posted by daddyray on Sep 24, 2000 - 12 comments

Another innovation from Digital Convergence:

Another innovation from Digital Convergence:
In addition to having a pretty much useless product, CueCat's product-release-to-privacy-violation rate is spectacular! To quote their email:

Dear :CueCat member,
We've been alerted to a security breach in our system that may have exposed certain members' names and email addresses. As one of the members who may be susceptible, we want to explain to you how you may be affected and what we are doing to rectify the situation. (more...)
posted by anildash on Sep 17, 2000 - 1 comment

Western Union's site

Western Union's site is down, as hackers have accessed their "secure" database. Western Union's only suggestion so far is to tell all customers to cancel their credit card accounts. Is anything really secure on the internet? Do you trust amazon to hold your credit card numbers, Wells Fargo to keep your checking account private, and Kozmo employees not to pilfer your credit card numbers for fun?
posted by mathowie on Sep 10, 2000 - 8 comments

Does Amazon deserve my statistics?

Does Amazon deserve my statistics? I knew this was coming but I was hoping that it would all turn out for the better and Amazon would come to their senses. So the question is, are Wish Lists worth my data? Will ownership of my spending habits, phone number, address, credit card, browsing habits, and email address become the new price for using the Internet as a consumer?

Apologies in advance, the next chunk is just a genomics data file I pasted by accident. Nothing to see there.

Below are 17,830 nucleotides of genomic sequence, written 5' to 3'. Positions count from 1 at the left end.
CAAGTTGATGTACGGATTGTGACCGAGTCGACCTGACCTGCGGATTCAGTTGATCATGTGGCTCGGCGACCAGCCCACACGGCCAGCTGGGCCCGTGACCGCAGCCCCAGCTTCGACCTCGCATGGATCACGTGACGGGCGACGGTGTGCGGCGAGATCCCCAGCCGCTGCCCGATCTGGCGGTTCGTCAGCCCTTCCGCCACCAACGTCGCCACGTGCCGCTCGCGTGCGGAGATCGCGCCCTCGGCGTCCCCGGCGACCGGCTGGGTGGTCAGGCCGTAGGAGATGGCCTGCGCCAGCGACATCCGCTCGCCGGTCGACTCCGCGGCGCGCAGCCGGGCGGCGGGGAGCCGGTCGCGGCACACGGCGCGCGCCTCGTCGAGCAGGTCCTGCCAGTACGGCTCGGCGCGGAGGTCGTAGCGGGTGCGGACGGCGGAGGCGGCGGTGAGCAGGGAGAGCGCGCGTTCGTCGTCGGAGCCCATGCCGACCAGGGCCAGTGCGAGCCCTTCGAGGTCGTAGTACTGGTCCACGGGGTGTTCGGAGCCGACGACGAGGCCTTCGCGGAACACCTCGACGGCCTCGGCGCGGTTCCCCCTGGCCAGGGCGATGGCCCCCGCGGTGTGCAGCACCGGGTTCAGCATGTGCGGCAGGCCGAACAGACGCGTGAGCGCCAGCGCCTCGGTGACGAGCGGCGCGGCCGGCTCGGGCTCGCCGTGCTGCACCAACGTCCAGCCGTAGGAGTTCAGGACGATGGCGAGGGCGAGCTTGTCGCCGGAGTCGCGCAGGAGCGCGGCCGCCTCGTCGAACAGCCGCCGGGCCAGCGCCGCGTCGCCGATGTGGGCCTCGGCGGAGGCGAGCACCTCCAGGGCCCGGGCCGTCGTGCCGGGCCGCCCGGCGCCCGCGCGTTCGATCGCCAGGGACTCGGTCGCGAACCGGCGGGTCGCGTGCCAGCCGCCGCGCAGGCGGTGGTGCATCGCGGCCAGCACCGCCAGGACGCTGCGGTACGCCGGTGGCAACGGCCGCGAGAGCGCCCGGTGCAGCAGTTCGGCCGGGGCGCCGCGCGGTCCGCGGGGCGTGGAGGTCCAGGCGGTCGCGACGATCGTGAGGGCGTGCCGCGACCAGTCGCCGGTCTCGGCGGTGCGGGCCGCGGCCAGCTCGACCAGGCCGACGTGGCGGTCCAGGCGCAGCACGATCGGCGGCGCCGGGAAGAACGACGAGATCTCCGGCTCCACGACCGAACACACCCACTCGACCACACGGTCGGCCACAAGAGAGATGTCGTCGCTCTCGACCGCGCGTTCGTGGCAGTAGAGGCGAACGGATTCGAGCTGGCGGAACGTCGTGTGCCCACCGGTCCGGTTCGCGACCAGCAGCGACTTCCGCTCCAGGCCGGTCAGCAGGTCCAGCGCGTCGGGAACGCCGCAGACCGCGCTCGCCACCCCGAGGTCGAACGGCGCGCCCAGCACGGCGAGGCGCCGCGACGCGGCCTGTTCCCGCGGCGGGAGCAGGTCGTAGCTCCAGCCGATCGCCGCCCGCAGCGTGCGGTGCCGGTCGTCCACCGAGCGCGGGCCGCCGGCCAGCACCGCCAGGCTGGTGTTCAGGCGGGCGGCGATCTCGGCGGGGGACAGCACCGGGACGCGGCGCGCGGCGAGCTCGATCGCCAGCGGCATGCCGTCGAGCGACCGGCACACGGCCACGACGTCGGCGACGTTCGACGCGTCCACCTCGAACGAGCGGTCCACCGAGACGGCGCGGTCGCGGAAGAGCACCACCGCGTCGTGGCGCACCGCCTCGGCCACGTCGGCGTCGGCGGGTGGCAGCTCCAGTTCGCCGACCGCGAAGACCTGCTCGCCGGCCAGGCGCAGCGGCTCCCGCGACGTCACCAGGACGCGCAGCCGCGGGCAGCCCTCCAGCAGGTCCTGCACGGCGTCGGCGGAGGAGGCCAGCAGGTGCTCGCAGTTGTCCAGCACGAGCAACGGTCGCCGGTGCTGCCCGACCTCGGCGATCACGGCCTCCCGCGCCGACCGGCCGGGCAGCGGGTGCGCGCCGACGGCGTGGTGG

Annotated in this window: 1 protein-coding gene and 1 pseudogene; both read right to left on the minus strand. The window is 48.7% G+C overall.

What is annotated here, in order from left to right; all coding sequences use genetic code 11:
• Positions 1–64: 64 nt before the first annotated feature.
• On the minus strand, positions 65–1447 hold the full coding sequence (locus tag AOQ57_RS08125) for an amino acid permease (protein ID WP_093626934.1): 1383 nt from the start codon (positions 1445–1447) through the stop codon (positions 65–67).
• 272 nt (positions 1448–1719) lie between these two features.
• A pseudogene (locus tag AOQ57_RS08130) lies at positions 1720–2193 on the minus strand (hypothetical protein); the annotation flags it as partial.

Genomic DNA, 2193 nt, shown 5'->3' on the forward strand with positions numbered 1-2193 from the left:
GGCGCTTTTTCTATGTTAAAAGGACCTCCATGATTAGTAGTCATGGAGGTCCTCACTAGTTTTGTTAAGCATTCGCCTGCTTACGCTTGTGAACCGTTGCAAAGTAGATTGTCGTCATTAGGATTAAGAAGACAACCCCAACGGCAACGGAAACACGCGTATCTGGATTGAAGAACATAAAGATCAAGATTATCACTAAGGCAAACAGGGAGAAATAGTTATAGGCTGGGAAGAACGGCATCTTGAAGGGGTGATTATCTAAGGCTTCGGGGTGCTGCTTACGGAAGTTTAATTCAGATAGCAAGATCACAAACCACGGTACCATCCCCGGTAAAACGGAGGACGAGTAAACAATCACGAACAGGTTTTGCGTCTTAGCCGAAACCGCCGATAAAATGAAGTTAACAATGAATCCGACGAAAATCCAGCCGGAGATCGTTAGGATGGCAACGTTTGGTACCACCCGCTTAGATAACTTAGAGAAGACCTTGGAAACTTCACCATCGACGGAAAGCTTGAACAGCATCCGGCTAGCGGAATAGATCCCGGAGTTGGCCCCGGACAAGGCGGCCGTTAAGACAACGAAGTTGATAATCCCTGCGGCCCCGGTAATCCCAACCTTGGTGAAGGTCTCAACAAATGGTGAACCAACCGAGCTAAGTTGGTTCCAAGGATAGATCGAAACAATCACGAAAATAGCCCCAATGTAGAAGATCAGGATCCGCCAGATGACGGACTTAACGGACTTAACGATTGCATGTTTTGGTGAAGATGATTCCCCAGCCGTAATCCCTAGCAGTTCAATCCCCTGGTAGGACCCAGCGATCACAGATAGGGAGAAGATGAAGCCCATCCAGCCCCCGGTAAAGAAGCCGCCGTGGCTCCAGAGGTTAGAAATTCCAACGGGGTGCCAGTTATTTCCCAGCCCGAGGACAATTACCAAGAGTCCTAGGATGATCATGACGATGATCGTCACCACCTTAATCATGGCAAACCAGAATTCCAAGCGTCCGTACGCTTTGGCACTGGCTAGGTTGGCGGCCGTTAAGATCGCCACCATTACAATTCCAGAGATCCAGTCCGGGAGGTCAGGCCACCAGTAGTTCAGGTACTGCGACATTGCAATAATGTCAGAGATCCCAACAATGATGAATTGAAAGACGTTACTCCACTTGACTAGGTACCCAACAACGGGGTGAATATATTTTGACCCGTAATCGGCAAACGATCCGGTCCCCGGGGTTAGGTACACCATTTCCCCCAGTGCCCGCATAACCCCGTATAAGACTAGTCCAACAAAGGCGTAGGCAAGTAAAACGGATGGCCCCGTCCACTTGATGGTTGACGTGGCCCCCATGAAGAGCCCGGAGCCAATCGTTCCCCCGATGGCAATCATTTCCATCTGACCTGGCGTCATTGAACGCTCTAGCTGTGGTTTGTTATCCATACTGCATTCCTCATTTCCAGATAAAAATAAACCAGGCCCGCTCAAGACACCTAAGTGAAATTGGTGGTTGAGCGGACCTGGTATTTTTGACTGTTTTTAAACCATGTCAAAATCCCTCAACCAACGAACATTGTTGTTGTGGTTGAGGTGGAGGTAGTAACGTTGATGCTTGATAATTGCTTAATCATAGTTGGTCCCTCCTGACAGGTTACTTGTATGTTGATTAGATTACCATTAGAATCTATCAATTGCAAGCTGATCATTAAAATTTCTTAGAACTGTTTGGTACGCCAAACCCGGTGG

posted by Brilliantcrank on Sep 5, 2000 - 3 comments

Amazon's new privacy policy

Amazon's new privacy policy makes any information you give them a saleable asset. I could have sworn that I saw a link to Amazon's new policy here on MeFi, but now I can't find it. Anyway, when I saw the link my first question was how the old and new policies differed. Then a friend pointed me at this CNNfn article. Whaddy think? Gives me the creeps...
posted by silusGROK on Sep 4, 2000 - 4 comments

"Keeping track of the kids is easy

"Keeping track of the kids is easy in this smart kidswear concept which incorporates GPS-driven locators and miniature camera's allowing parents to ensure they're safe, while a computer game console worn on the sleeve keeps the kids happy." As a parent, I would pay any price to avoid actually watching or playing with my child. Where do I order?
posted by rcade on Aug 16, 2000 - 20 comments

Wish I'd Said That Dept.

Wish I'd Said That Dept.
If the privacy-invaders are going to collect so much information on me, why can't they seem to USE IT?
posted by wendell on Jul 21, 2000 - 4 comments

It is time for Louis Freeh to lose his job.